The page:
The Adventures of Huckleberry Finn By Mark Twain Chapters 32-33

CHAPTER XXXII.

WHEN I got there it was all still and Sunday-like, and hot and sunshiny; the hands was gone to the fields; and there was them kind of faint dronings of bugs and flies in the air that makes it seem so lonesome and like everybody's dead and gone; and if a breeze fans along and quivers the leaves it makes you feel mournful, because you feel like it's spirits whispering — spirits that's been dead ever so many years — and you always think they're talking about YOU. As a general thing it makes a body wish HE was dead, too, and done with it all.

Phelps' was one of these little one-horse cotton plantations, and they all look alike. A rail fence round a two-acre yard; a stile made out of logs sawed off and up-ended in steps, like barrels of a different length, to climb over the fence with, and for the women to stand on when they are going to jump on to a horse; some sickly grass-patches in the big yard, but mostly it was bare and smooth, like an old hat with the nap rubbed off; big double log-house for the white folks — hewed logs, with the chinks stopped up with mud or mortar, and these mud-stripes been whitewashed some time or another; round-log kitchen, with a big broad, open but roofed passage joining it to the house; log smoke-house back of the kitchen; three little log nigger-cabins in a row t'other side the smoke-house; one little hut all by itself away down against the back fence, and some outbuildings down a piece the other side; ash-hopper and big kettle to bile soap in by the little hut; bench by the kitchen door, with bucket of water and a gourd; hound asleep there in the sun; more hounds asleep round about; about three shade trees away off in a corner; some currant bushes and gooseberry bushes in one place by the fence; outside of the fence a garden and a watermelon patch; then the cotton fields begins, and after the fields the woods.

I went around and clumb over the back stile by the ash-hopper, and started for the kitchen. When I got a little ways I heard the dim hum of a spinning-wheel wailing along up and sinking along down again; and then I knowed for certain I wished I was dead — for that IS the lonesomest sound in the whole world.

I went right along, not fixing up any particular plan, but just trusting to Providence to put the right words in my mouth when the time come; for I'd noticed that Providence always did put the right words in my mouth if I left it alone.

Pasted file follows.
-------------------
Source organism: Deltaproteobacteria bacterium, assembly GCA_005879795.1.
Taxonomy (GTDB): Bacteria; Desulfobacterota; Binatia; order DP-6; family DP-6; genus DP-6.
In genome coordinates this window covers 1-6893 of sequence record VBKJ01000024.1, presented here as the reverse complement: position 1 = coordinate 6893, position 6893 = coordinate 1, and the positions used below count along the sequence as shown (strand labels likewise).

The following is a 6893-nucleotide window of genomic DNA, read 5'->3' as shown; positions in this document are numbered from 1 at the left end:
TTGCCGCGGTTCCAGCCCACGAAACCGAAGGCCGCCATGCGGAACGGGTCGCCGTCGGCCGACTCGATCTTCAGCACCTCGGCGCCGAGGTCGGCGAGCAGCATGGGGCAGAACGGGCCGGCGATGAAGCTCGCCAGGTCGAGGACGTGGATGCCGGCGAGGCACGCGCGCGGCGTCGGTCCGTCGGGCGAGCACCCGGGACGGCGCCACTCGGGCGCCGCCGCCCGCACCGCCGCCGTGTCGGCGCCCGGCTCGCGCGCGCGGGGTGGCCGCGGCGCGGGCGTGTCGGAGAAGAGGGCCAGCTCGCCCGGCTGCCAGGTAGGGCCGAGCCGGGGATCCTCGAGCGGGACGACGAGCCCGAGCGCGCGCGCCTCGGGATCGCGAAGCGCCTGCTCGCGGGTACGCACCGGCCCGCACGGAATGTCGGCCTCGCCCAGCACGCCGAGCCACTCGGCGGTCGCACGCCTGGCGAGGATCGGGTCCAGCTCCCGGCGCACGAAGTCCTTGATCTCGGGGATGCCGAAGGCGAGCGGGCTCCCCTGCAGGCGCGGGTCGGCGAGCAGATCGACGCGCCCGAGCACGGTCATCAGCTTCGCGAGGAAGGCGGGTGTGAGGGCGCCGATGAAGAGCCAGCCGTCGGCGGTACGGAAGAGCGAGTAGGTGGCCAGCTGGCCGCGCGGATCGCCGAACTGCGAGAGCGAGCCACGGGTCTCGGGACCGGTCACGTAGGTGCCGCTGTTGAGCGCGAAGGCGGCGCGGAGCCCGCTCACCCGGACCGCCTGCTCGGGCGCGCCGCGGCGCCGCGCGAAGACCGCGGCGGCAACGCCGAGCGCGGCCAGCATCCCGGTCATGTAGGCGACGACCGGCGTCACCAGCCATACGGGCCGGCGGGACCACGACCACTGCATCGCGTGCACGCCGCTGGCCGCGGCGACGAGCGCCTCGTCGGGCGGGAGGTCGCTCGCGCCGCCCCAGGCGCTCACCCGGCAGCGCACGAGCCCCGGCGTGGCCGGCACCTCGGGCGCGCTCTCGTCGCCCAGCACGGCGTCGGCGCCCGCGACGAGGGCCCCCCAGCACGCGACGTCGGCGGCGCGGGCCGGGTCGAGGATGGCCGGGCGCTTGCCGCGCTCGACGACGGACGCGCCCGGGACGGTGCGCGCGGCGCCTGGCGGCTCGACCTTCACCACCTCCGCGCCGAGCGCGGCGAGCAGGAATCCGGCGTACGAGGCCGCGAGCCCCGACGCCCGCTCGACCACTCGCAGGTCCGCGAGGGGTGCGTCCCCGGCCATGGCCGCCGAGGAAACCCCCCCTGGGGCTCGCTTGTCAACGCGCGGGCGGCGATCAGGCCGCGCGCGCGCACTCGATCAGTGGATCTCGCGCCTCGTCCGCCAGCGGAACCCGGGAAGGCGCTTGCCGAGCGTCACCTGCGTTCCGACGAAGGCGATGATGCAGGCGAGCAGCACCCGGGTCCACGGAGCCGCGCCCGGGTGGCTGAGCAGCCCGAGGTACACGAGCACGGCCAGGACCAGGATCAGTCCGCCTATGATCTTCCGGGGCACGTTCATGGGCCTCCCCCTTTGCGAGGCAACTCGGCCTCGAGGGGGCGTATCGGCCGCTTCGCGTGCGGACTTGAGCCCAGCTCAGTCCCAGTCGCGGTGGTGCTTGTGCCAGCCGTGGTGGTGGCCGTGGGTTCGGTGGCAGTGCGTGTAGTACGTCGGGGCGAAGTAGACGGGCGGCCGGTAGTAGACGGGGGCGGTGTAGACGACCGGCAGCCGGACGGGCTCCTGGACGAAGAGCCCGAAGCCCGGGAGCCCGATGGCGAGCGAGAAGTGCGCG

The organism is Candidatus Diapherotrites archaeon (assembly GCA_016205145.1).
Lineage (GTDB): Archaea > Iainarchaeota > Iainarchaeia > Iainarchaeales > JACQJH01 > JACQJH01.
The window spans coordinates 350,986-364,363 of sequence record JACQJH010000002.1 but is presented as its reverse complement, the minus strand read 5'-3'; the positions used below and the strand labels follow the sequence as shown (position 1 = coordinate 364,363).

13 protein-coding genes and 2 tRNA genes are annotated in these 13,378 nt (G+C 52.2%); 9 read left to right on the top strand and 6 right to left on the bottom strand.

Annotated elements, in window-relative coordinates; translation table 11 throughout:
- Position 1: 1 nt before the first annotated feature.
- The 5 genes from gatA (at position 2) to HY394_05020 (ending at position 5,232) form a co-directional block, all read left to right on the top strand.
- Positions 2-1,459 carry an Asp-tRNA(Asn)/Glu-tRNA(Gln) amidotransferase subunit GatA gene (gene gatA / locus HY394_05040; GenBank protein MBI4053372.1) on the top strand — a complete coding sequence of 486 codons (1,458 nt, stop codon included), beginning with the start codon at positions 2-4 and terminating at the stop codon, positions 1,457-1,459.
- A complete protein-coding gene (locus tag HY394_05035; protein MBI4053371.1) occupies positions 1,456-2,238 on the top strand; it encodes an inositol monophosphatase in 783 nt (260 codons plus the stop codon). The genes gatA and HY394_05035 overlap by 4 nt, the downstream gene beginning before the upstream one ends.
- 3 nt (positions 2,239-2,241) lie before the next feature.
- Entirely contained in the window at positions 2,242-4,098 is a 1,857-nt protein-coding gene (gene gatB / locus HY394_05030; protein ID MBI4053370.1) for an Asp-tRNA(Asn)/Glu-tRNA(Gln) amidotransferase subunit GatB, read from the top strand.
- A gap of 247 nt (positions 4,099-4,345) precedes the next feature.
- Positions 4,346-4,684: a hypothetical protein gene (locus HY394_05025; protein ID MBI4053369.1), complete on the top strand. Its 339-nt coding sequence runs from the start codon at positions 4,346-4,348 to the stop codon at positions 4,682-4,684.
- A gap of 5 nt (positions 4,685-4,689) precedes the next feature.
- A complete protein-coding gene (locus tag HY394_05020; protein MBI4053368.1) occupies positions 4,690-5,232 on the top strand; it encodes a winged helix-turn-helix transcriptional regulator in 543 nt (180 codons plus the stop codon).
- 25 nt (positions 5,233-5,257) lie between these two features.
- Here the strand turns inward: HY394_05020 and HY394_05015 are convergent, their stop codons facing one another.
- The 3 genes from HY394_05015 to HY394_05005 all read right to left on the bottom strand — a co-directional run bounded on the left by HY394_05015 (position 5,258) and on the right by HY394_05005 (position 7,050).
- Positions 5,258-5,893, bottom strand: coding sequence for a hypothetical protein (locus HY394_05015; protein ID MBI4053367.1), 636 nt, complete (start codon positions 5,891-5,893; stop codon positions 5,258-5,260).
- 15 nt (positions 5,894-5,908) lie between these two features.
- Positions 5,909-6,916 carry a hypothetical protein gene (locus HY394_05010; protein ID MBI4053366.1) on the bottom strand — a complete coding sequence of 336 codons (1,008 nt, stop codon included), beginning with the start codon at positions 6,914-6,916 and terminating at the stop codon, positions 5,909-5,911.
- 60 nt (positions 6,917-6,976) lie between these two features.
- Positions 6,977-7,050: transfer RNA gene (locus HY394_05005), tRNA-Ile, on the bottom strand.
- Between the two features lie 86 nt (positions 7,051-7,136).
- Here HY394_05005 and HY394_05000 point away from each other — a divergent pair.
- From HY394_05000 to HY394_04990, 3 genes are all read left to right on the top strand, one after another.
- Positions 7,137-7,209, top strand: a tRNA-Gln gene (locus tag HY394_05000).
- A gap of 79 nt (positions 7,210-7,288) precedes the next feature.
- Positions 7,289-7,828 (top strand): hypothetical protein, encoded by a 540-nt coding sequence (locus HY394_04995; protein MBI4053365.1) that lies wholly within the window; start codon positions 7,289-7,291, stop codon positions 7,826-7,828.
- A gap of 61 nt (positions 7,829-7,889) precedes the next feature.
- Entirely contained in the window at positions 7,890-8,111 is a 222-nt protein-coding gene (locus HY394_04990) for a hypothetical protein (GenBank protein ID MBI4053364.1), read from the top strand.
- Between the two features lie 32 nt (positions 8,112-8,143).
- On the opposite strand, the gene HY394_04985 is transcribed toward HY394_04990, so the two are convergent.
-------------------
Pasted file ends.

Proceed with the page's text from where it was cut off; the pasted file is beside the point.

When I got half-way, first one hound and then another got up and went for me, and of course I stopped and faced them, and kept still. And such another powwow as they made! In a quarter of a minute I was a kind of a hub of a wheel, as you may say — spokes made out of dogs — circle of fifteen of them packed together around me, with their necks and noses stretched up towards me, a-barking and howling; and more a-coming; you could see them sailing over fences and around corners from everywheres.

A nigger woman come tearing out of the kitchen with a rolling-pin in her hand, singing out, "Begone YOU Tige! you Spot! begone sah!" and she fetched first one and then another of them a clip and sent them howling, and then the rest followed; and the next second half of them come back, wagging their tails around me, and making friends with me. There ain't no harm in a hound, nohow.

And behind the woman comes a little nigger girl and two little nigger boys without anything on but tow-linen shirts, and they hung on to their mother's gown, and peeped out from behind her at me, bashful, the way they always do. And here comes the white woman running from the house, about forty-five or fifty year old, bareheaded, and her spinning-stick in her hand; and behind her comes her little white children, acting the same way the little niggers was going. She was smiling all over so she could hardly stand — and says:

"It's YOU, at last! — AIN'T it?"

I out with a "Yes'm" before I thought.

Continued on next page...

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